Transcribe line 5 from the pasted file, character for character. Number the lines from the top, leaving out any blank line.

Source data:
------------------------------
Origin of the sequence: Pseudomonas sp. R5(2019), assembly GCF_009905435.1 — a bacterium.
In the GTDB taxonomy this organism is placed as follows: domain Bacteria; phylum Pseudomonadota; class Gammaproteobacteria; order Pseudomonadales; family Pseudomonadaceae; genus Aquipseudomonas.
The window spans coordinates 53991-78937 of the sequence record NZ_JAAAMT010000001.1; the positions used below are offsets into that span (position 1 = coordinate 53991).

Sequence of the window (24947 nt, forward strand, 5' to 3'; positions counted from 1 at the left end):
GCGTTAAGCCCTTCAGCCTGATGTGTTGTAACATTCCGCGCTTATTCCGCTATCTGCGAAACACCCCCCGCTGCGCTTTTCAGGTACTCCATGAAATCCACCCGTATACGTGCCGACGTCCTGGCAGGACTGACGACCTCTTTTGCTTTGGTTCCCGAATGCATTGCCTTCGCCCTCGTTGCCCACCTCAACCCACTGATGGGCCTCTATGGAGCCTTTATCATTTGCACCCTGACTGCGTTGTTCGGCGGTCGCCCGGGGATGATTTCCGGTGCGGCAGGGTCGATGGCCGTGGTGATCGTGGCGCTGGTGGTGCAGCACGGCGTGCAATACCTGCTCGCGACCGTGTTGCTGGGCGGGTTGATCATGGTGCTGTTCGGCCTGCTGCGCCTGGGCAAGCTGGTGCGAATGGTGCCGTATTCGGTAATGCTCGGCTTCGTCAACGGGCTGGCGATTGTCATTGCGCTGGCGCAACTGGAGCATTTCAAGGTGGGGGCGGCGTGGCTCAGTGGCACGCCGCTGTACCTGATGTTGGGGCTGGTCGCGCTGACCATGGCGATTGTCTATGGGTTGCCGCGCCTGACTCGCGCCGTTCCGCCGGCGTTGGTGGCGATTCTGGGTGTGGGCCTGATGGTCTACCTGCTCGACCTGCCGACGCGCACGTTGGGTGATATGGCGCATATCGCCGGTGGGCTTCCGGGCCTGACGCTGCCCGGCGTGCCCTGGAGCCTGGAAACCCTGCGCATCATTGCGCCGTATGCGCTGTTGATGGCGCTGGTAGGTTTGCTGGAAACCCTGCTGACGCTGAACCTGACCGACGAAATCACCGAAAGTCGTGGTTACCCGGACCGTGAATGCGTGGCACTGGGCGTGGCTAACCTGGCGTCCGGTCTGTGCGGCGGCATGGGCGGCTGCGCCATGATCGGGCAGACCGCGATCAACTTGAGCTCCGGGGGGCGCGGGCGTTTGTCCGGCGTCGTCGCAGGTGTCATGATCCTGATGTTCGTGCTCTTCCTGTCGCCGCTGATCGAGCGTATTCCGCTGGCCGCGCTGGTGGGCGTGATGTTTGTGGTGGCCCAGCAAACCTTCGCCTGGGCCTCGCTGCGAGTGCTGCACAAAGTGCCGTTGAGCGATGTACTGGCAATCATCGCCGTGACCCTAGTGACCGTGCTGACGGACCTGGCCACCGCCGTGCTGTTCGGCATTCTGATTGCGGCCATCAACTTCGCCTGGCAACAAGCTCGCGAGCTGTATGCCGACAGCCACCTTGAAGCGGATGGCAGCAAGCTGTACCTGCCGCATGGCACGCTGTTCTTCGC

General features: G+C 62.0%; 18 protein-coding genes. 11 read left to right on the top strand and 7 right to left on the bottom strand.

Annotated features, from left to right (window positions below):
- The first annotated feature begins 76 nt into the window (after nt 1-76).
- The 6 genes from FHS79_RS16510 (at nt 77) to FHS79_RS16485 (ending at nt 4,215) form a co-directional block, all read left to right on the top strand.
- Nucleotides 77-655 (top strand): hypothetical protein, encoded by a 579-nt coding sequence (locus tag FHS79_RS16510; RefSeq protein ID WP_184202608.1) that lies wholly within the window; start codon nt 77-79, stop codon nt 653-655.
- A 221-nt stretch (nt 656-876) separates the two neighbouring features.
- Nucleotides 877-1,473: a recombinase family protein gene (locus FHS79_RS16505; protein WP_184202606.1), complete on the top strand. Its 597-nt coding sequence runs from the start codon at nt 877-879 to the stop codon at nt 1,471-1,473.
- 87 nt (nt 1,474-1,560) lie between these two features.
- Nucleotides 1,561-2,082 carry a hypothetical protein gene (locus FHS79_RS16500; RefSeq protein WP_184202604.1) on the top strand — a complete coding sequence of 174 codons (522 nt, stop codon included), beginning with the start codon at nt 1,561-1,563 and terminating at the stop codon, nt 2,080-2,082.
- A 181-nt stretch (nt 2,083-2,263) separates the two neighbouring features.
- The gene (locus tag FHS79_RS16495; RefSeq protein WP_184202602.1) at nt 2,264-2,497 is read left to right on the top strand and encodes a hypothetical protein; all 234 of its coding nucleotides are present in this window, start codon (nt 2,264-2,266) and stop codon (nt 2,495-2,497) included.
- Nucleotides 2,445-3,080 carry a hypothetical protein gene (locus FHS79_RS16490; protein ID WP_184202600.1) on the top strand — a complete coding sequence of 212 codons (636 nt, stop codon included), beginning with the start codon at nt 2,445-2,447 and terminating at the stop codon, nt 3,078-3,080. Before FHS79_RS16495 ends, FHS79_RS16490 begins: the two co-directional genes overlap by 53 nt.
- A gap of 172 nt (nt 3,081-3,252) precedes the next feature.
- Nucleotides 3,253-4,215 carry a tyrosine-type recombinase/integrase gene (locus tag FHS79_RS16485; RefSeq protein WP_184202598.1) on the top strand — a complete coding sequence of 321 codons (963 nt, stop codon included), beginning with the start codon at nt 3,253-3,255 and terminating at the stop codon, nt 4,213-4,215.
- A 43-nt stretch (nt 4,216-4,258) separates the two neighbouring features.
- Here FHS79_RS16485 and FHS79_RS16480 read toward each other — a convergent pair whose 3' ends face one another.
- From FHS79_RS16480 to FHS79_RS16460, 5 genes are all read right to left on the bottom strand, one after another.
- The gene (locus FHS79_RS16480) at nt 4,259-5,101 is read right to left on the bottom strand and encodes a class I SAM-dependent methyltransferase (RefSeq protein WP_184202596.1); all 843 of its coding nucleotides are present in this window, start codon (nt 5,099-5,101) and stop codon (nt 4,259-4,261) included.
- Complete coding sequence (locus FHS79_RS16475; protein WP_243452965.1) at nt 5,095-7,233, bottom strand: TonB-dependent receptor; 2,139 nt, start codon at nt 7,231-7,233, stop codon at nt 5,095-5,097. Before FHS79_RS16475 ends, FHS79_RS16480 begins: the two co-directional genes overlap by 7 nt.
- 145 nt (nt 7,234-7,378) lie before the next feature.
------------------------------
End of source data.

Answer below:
GCGTTAAGCCCTTCAGCCTGATGTGTTGTAACATTCCGCGCTTATTCCGCTATCTGCGAAACACCCCCCGCTGCGCTTTTCAGGTACTCCATGAAATCCACCCGTATACGTGCCGACGTCCTGGCAGGACTGACGACCTCTTTTGCTTTGGTTCCCGAATGCATTGCCTTCGCCCTCGTTGCCCACCTCAACCCACTGATGGGCCTCTATGGAGCCTTTATCATTTGCACCCTGACTGCGTTGTTCGGCGGTCGCCCGGGGATGATTTCCGGTGCGGCAGGGTCGATGGCCGTGGTGATCGTGGCGCTGGTGGTGCAGCACGGCGTGCAATACCTGCTCGCGACCGTGTTGCTGGGCGGGTTGATCATGGTGCTGTTCGGCCTGCTGCGCCTGGGCAAGCTGGTGCGAATGGTGCCGTATTCGGTAATGCTCGGCTTCGTCAACGGGCTGGCGATTGTCATTGCGCTGGCGCAACTGGAGCATTTCAAGGTGGGGGCGGCGTGGCTCAGTGGCACGCCGCTGTACCTGATGTTGGGGCTGGTCGCGCTGACCATGGCGATTGTCTATGGGTTGCCGCGCCTGACTCGCGCCGTTCCGCCGGCGTTGGTGGCGATTCTGGGTGTGGGCCTGATGGTCTACCTGCTCGACCTGCCGACGCGCACGTTGGGTGATATGGCGCATATCGCCGGTGGGCTTCCGGGCCTGACGCTGCCCGGCGTGCCCTGGAGCCTGGAAACCCTGCGCATCATTGCGCCGTATGCGCTGTTGATGGCGCTGGTAGGTTTGCTGGAAACCCTGCTGACGCTGAACCTGACCGACGAAATCACCGAAAGTCGTGGTTACCCGGACCGTGAATGCGTGGCACTGGGCGTGGCTAACCTGGCGTCCGGTCTGTGCGGCGGCATGGGCGGCTGCGCCATGATCGGGCAGACCGCGATCAACTTGAGCTCCGGGGGGCGCGGGCGTTTGTCCGGCGTCGTCGCAGGTGTCATGATCCTGATGTTCGTGCTCTTCCTGTCGCCGCTGATCGAGCGTATTCCGCTGGCCGCGCTGGTGGGCGTGATGTTTGTGGTGGCCCAGCAAACCTTCGCCTGGGCCTCGCTGCGAGTGCTGCACAAAGTGCCGTTGAGCGATGTACTGGCAATCATCGCCGTGACCCTAGTGACCGTGCTGACGGACCTGGCCACCGCCGTGCTGTTCGGCATTCTGATTGCGGCCATCAACTTCGCCTGGCAACAAGCTCGCGAGCTGTATGCCGACAGCCACCTTGAAGCGGATGGCAGCAAGCTGTACCTGCCGCATGGCACGCTGTTCTTCGC